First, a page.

Trip preparation


I am about to embark on a trip with my daughter to do a little fly fishing over about a month. It is a great opportunity for a dad and one of those things that are on a bucket list of things to do after you retire.

So, I will be chronicling our trip for those of you readers that may want to travel a bit. We will be roughing it quite often with occasional motel nights thrown in for dad’s sanity.

The planning for this trip has been pretty much all of my daughter’s. It is after all her trip. While my daughter is doing most of the trip planning, I have been researching sport fishing license fees. Resident fees are always pretty inexpensive, as they are in California. However, non-resident fees can be quite expensive. Depending on how many states we fish, that could be one of our biggest expenses on the trip. Most daily fees seem to hover around $14 per day. Consider paying these for over a three- or four-week period. It can get pretty costly.

Camping fees should be modest, and nights at a motel will be the other costly item. My daughter is treating this trip like a young person’s trout bum trip. I, on the other hand, like a few conveniences, so I am guessing it will be a mixture of both of our lifestyles.

The good news is that we will be traveling together and fly fishing in some pretty fabled waters. I am hoping that many of you have or will do the same in years to come.

My experiences fishing out of state have been good ones. The fishing always seems easy compared to my home water, the Truckee River. I have always said that a person that can have success in the Truckee River will do well just about anywhere in the world.

I am not sure why this is the case, but there could be a couple of reasons. One is the fact that out-of-state waters are managed differently than our waters. Some waters are periodically closed to fishing, which tends to rest them and make fish a bit less spooky. Our California waters get pressured a lot. The Little Truckee River in our area is a great example. This is one stream, in my opinion, that could stand to be closed for at least the winter season.

The second reason could be the species of fish. Cutthroats that are native to many of the states’ waters that we will be visiting tend to be easier fish to catch. Apparently, they are not as high on the IQ chart as your brown and rainbow trout.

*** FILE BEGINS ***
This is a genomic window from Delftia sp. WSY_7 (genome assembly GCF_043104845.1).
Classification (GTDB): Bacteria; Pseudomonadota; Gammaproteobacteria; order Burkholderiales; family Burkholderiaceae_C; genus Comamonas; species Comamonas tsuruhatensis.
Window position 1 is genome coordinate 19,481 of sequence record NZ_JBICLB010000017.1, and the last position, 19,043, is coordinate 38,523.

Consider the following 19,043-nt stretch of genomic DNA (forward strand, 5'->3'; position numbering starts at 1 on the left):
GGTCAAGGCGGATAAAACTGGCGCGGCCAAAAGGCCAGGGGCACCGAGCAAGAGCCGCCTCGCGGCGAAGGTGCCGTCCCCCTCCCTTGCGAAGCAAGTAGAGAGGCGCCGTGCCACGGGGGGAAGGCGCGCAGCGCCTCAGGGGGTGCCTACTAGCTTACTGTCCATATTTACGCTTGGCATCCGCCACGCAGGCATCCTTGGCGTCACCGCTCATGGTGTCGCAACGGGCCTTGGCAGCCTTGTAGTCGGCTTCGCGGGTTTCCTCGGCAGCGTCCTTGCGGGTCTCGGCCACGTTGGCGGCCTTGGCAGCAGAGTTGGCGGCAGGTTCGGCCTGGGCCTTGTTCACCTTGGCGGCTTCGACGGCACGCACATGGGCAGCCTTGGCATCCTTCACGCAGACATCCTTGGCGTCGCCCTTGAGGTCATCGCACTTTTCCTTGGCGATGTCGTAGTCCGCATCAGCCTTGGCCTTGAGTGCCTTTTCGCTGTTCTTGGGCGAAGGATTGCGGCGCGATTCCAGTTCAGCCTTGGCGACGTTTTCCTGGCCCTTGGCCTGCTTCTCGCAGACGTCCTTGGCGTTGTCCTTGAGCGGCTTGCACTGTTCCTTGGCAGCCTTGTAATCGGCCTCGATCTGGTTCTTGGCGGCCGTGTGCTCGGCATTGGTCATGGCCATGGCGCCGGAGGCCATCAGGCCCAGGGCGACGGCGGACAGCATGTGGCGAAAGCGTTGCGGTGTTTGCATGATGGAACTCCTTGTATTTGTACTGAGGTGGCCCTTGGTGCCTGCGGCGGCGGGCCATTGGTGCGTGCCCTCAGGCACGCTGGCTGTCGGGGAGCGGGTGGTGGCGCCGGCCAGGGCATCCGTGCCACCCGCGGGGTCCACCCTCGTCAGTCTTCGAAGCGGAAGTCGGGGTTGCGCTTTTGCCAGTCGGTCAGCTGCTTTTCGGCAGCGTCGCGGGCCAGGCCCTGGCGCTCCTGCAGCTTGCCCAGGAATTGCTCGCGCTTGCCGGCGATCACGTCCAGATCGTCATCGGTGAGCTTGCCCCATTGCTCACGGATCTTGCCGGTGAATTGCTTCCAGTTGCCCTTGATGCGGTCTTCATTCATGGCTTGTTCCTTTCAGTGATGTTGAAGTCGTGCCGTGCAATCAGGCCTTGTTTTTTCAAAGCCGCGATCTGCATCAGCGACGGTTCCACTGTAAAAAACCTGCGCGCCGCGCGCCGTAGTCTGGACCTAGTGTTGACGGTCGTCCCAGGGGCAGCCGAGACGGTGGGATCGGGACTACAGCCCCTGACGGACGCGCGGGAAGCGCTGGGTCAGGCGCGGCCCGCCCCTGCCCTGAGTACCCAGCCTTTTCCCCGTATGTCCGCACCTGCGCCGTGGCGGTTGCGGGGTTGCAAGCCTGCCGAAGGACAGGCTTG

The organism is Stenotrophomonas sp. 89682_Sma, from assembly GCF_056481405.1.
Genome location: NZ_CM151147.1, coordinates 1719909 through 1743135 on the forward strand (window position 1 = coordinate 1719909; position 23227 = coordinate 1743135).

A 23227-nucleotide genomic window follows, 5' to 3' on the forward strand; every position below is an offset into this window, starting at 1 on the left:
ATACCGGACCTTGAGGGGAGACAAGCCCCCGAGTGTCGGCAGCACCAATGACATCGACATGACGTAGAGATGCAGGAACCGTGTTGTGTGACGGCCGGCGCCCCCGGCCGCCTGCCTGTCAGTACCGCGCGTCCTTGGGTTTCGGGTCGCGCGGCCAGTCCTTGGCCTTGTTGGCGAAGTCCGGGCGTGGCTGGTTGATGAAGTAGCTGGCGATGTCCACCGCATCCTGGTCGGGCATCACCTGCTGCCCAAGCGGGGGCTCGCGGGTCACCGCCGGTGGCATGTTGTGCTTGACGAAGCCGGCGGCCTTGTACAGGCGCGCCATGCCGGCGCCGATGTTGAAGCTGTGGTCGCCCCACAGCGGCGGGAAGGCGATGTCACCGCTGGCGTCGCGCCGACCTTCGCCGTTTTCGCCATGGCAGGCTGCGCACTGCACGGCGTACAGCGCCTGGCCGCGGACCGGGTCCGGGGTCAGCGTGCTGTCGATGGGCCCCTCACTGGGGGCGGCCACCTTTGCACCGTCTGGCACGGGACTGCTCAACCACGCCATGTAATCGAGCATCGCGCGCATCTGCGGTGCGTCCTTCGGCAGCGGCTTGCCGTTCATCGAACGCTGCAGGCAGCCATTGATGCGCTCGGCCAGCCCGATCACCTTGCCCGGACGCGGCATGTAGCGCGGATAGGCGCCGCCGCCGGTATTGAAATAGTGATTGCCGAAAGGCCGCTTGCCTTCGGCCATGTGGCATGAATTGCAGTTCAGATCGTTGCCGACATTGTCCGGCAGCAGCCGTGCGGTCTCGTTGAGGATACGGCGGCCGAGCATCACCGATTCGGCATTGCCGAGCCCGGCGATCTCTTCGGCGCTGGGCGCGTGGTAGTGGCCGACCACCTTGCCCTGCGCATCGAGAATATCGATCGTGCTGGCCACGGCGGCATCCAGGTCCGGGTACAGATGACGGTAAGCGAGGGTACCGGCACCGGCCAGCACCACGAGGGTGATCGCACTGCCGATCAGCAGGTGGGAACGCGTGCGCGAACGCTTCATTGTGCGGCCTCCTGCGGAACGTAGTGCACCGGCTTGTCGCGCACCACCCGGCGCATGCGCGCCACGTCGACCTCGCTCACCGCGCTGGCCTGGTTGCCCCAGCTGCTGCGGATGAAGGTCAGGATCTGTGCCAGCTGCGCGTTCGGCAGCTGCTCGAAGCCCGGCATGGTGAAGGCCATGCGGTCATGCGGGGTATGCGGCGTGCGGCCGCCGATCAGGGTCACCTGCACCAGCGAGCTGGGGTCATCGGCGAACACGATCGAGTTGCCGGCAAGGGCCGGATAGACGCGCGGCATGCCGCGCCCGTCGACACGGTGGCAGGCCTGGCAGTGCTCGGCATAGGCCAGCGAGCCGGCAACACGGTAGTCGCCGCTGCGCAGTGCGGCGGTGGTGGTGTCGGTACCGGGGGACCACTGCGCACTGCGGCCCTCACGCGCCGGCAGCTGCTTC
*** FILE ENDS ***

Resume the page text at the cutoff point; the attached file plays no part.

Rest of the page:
Whatever the reason, once you find the fly that the fish are interested, it has been my experience that fish can be caught at an amazing rate in out-of-state waters. I am looking forward to having my daughter experience this for the first time.

My other challenge will be to get the columns submitted each week. Here, I am relying on my technical savvy daughter. Keep an eye on our travels over the course of the next several weeks.


(See Sightseeing for water levels.)

Boca | Inflow is at 41 cfs and the outflow is 21 cfs. Try powerbait or nightcrawlers. Throwing lures from shore also has been working. Fly fishers have been catching some fish near the inlet mostly nymphing.

Donner Lake | Fishing has been good. Nightcrawlers and Powerbait seem to be the bait of choice. Mackinaw and Kokanee fishing has been fair. Fly fishermen are catching some fish with streamers.

Lake Tahoe | (Lake Tahoe tributaries are only open July 1 to Sept. 30.) Fishing has been fair to good for mackinaw. A guide is highly recommended if you are fishing for mackinaw for the first time. Toplining and shore fishing is fair. Most shore fishermen use inflated nightcrawlers.

Little Truckee River | The flow is now at 41 cfs This is an extremely low flow for this water. It is barely a subsistence flow for this fishery. Fishing will be tougher at this level. Try a hopper dropper set-up, now that grasshoppers are active, or some other dry dropper set-up.

Martis Lake | Zero kill. Catch and Release only with barbless artificial lures or flies. Some small cutthroats and an occasional large brown and rainbow may still be caught here. Smallmouth bass also have been introduced in this water.

Prosser | The lake is fishing fair to good. Powerbait and nightcrawlers are the best bait. Smallmouth Bass are beginning to bite well with the warming water. Lure and fly fishermen also are taking some fish from shore and near the inlets.

Stampede | Fishing has been fair to good from shore. Kokanee fishing has been fair. Mackinaw fishing has been good. Smallmouth Bass are beginning to get active. Fly fishermen have been doing well near the inlets with nymphs and streamers for trout and in the coves for Smallmouth Bass.

Truckee River | Flowing out of the lake at 388 cfs at Tahoe City. These flows have increased recently. The flow through Truckee is at 357 cfs as of July 7. Fish have been caught on nymphs, emergers, dries and streamers. The main hatches now are Caddis, PMD and Little Yellow Stones. Nymphs and dries imitating these hatches have been the most productive. Streamers also have been good. A hopper dropper set-up should start working now that grasshoppers are becoming active. Warm weather is causing the water to warm into the 70s by the evening. Try and fish early in the morning to mid-day for the best results while the water temperatures are acceptable.

Other Waters | Davis and Frenchman have been fair to good. Damselflies are now beginning to show is good numbers with the recent warm weather. Fish also are being caught on blood midge patterns and Callibaetis imitations.

Bruce is a long-time area fly fisherman and past president of Tahoe Truckee Fly Fishers. 

Bruce Ajari
Bruce Ajari is a long-time area fly-fisherman and past president of Tahoe Truckee Fly Fishers.